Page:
(Updated 3:55 p.m.) Madison Reed will start selling hair color products and open its Color Bar this weekend in the Mosaic District.
Madison Reed will open at 2921 District Avenue, Suite 130 on Saturday, July 11. Customers will be able to book color service and free color consultations, buy products and participate in the Unlimited Roots Membership.
Because of the pandemic, clients will be spaced every other chair and appointments will be staggered to allow for cleanings, Mary O’Connell, a company spokesperson, told Tysons Reporter. People will have to book appointments in advance — and will get “texted in” to their appointments when they show up — but can walk in for retail purchases, she said.
Additionally, the new stores will have new HVAC systems to help with air quality control, and clients can expect masks, gloves, social distancing and temperature checks.
Instead of a grand opening party, the store will give away a free color service and blowout to the first 100 people who email them.
“We couldn’t have a party as much as we would love to have a party,” O’Connell said.
The pandemic did not significantly delay the Mosaic location’s opening, which was set for early June, she said. In addition to the Mosaic District location, Madison Reed is also opening locations in Reston Town Center and Rockville on Saturday.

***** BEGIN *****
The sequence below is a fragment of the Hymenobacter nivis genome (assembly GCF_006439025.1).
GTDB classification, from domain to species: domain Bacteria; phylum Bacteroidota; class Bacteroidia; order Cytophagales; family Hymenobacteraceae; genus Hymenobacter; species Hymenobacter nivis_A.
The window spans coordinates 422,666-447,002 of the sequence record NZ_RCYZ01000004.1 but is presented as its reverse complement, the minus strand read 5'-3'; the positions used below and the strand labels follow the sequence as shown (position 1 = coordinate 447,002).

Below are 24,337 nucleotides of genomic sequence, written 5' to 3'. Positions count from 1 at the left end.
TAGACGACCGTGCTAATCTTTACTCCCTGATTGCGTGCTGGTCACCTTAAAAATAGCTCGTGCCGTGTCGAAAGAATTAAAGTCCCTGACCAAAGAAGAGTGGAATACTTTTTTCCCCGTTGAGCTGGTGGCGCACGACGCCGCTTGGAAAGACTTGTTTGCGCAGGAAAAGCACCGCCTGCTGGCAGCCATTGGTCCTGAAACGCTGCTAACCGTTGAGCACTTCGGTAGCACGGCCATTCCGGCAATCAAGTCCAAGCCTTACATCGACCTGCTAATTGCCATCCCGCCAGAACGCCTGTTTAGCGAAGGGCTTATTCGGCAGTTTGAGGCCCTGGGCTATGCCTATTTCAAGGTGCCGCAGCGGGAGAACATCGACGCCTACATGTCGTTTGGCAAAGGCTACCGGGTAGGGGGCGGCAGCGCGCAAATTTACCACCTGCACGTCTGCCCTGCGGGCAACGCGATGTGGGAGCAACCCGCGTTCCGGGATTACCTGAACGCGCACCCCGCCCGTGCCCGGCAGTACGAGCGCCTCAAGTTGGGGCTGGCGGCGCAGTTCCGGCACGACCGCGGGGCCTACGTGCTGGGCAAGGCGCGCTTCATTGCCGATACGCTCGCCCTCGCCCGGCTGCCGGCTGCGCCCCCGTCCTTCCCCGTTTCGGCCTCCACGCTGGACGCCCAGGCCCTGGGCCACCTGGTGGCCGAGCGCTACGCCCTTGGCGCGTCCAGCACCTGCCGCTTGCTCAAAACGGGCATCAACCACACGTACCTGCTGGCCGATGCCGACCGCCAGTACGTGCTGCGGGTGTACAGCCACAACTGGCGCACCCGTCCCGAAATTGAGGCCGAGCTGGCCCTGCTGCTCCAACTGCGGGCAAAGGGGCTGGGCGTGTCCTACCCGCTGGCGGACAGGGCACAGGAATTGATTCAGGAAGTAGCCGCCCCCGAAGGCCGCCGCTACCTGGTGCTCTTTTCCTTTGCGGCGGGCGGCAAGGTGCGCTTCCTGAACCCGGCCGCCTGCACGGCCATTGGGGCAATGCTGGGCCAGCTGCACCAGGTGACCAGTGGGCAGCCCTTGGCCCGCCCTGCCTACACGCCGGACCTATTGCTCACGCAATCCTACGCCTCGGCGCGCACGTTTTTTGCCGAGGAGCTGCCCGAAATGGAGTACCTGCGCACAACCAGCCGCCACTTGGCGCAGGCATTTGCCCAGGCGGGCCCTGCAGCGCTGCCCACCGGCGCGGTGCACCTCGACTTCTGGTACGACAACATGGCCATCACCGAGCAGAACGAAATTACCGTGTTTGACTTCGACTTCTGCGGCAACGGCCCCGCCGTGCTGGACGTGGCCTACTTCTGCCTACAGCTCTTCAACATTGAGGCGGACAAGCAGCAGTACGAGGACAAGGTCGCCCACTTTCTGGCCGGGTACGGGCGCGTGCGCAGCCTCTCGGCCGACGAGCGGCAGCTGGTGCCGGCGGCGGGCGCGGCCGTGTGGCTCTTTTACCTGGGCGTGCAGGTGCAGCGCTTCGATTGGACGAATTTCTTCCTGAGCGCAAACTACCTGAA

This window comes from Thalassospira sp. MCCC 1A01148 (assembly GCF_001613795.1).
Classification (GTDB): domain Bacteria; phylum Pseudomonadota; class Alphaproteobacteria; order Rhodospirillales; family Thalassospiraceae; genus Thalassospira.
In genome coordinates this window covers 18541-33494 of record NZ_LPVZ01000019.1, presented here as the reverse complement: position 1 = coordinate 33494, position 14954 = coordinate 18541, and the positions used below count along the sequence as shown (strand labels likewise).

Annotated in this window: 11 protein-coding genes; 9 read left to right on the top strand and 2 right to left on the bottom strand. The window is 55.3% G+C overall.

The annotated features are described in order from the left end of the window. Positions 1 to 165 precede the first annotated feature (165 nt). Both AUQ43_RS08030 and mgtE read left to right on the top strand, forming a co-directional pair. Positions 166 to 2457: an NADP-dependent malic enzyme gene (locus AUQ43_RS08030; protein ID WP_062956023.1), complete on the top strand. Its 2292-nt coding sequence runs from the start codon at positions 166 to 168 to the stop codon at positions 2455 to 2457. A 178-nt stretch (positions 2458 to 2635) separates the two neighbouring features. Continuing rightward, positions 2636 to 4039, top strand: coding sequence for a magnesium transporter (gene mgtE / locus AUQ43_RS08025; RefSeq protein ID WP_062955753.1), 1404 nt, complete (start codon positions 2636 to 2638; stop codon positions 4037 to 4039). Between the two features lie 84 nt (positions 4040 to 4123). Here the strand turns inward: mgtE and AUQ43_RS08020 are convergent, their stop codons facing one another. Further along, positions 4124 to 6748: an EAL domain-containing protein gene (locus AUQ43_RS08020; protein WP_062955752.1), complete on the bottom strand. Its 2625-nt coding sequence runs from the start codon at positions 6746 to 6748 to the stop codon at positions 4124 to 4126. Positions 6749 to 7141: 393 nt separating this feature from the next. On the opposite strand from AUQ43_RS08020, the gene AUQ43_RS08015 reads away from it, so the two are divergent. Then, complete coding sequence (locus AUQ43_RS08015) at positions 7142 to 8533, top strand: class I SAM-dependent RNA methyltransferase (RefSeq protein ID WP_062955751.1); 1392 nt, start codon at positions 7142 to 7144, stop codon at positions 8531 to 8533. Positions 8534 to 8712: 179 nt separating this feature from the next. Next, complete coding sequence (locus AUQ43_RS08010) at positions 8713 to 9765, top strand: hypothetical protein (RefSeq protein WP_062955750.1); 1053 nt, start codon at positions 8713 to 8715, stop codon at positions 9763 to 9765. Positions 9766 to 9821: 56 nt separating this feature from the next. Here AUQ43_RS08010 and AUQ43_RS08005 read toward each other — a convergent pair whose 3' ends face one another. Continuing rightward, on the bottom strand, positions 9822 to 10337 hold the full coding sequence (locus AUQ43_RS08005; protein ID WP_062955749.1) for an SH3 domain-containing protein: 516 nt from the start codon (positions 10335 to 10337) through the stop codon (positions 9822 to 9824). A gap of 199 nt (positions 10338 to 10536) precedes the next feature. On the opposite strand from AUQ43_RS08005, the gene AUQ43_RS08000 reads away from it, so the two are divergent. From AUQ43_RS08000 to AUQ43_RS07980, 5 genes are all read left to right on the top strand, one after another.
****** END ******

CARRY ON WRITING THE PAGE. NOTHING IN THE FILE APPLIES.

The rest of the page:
Clients can expect reduced hours from 10 a.m.-6 p.m. Tuesday-Saturday at the Mosaic District.
While many businesses have struggled during the pandemic, O’Connell said that Madison Reed saw sales increase 1,300% — “just a huge number” — due to customers purchasing kits to color their hair at home. At one point, boxes of color kits were selling every five seconds, she said.
Because of the boom, Madison Reed did not furlough any employees and instead had them help with the orders, she said.
“Hair color matters to women,” O’Connell said, adding that the company attributes the sales to brand loyalty and “looking at yourself on Zoom.”
Photo via Mosaic District/Facebook
As of today, South Block is now open to the public in the Town of Vienna.
The juice and smoothie bar has outdoor patio seating, along with indoor seating at half capacity, at 207 E. Maple Avenue, according to a spokesperson. South Block was previously located at Jammin Java.
The menu includes cold-pressed juice, toast and salad, smoothies and bowls, along with smoothie bowl kits that don’t require a blender, the spokesperson said.
Customers can place orders for pick-up and delivery via the South Block and Uber Eats.
Leading up to this week, South Block held a soft opening last week.
Photo via South Block/Facebook
A new pizza joint is here: baddpizza has officially opened its doors in McLean.
The pizzeria held a private pre-opening event on Friday and Saturday, according to a Facebook post. Now, the eatery at 6263 Old Dominion Drive is open for business, baddpizza tweeted today.
Baddpizza, which also has locations in South Riding and Falls Church, offers Buffalo-style food. The menu isn’t only pizza — diners can find hot wings, salads, subs and desserts as well.